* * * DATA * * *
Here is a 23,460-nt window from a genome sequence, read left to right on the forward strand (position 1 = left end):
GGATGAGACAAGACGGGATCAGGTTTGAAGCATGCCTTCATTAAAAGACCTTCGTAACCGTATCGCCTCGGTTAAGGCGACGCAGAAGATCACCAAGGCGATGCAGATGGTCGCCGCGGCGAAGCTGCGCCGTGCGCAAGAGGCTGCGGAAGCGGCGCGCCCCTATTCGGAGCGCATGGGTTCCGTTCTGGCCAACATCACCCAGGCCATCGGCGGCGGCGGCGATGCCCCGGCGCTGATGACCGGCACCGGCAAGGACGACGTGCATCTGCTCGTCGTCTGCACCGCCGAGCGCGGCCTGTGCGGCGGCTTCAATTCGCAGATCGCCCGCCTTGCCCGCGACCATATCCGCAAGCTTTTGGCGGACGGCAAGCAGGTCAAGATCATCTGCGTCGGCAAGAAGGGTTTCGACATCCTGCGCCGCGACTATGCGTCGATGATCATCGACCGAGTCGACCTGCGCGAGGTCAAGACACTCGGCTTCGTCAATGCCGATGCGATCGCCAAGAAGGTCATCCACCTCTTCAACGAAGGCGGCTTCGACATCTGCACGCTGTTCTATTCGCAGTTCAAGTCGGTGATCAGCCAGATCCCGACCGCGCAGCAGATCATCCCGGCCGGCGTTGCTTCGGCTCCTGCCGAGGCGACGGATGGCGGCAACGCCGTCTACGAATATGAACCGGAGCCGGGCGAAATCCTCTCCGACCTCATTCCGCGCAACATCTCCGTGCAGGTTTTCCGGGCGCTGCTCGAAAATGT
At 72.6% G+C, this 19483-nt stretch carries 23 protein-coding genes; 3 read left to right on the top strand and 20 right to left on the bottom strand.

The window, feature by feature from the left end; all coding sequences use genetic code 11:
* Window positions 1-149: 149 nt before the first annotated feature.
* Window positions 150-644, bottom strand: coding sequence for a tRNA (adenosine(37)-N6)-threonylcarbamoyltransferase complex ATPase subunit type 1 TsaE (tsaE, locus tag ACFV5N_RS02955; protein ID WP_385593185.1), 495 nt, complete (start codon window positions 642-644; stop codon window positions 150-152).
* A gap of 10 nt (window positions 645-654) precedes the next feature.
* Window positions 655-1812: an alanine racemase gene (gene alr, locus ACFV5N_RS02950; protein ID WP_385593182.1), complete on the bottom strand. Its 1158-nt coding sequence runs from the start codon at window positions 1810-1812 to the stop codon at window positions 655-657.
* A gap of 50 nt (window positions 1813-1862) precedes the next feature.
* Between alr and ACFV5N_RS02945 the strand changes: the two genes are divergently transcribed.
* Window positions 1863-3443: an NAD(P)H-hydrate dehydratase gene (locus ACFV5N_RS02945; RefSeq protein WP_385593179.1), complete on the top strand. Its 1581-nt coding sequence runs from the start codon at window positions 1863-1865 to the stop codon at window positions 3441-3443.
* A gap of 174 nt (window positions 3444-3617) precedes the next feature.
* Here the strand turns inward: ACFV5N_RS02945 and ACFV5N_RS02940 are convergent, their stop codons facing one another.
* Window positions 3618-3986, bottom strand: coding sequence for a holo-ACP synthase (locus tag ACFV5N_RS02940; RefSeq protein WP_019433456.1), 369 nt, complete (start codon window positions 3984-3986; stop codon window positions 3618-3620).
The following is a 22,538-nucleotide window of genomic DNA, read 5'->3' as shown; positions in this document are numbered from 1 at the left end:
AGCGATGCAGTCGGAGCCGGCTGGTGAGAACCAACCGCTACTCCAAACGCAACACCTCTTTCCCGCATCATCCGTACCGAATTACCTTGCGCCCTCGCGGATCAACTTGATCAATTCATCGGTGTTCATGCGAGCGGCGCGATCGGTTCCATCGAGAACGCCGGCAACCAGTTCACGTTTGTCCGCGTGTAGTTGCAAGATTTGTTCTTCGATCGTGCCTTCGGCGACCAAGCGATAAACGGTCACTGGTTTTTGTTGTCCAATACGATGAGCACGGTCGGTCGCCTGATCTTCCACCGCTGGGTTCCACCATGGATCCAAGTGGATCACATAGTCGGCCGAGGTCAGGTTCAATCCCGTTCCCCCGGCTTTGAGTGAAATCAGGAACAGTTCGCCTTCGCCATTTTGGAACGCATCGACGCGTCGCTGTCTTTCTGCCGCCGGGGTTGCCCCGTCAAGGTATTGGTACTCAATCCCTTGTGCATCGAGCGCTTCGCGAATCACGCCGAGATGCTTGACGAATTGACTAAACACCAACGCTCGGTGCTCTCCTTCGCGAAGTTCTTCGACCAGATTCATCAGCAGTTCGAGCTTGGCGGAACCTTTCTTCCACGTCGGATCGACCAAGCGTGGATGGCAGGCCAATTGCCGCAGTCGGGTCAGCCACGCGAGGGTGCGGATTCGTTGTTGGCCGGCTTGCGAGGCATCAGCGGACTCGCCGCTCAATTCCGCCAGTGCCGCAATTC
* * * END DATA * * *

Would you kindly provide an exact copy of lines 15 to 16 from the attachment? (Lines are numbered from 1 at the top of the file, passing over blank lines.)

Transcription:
The following is a 22,538-nucleotide window of genomic DNA, read 5'->3' as shown; positions in this document are numbered from 1 at the left end:
AGCGATGCAGTCGGAGCCGGCTGGTGAGAACCAACCGCTACTCCAAACGCAACACCTCTTTCCCGCATCATCCGTACCGAATTACCTTGCGCCCTCGCGGATCAACTTGATCAATTCATCGGTGTTCATGCGAGCGGCGCGATCGGTTCCATCGAGAACGCCGGCAACCAGTTCACGTTTGTCCGCGTGTAGTTGCAAGATTTGTTCTTCGATCGTGCCTTCGGCGACCAAGCGATAAACGGTCACTGGTTTTTGTTGTCCAATACGATGAGCACGGTCGGTCGCCTGATCTTCCACCGCTGGGTTCCACCATGGATCCAAGTGGATCACATAGTCGGCCGAGGTCAGGTTCAATCCCGTTCCCCCGGCTTTGAGTGAAATCAGGAACAGTTCGCCTTCGCCATTTTGGAACGCATCGACGCGTCGCTGTCTTTCTGCCGCCGGGGTTGCCCCGTCAAGGTATTGGTACTCAATCCCTTGTGCATCGAGCGCTTCGCGAATCACGCCGAGATGCTTGACGAATTGACTAAACACCAACGCTCGGTGCTCTCCTTCGCGAAGTTCTTCGACCAGATTCATCAGCAGTTCGAGCTTGGCGGAACCTTTCTTCCACGTCGGATCGACCAAGCGTGGATGGCAGGCCAATTGCCGCAGTCGGGTCAGCCACGCGAGGGTGCGGATTCGTTGTTGGCCGGCTTGCGAGGCATCAGCGGACTCGCCGCTCAATTCCGCCAGTGCCGCAATTC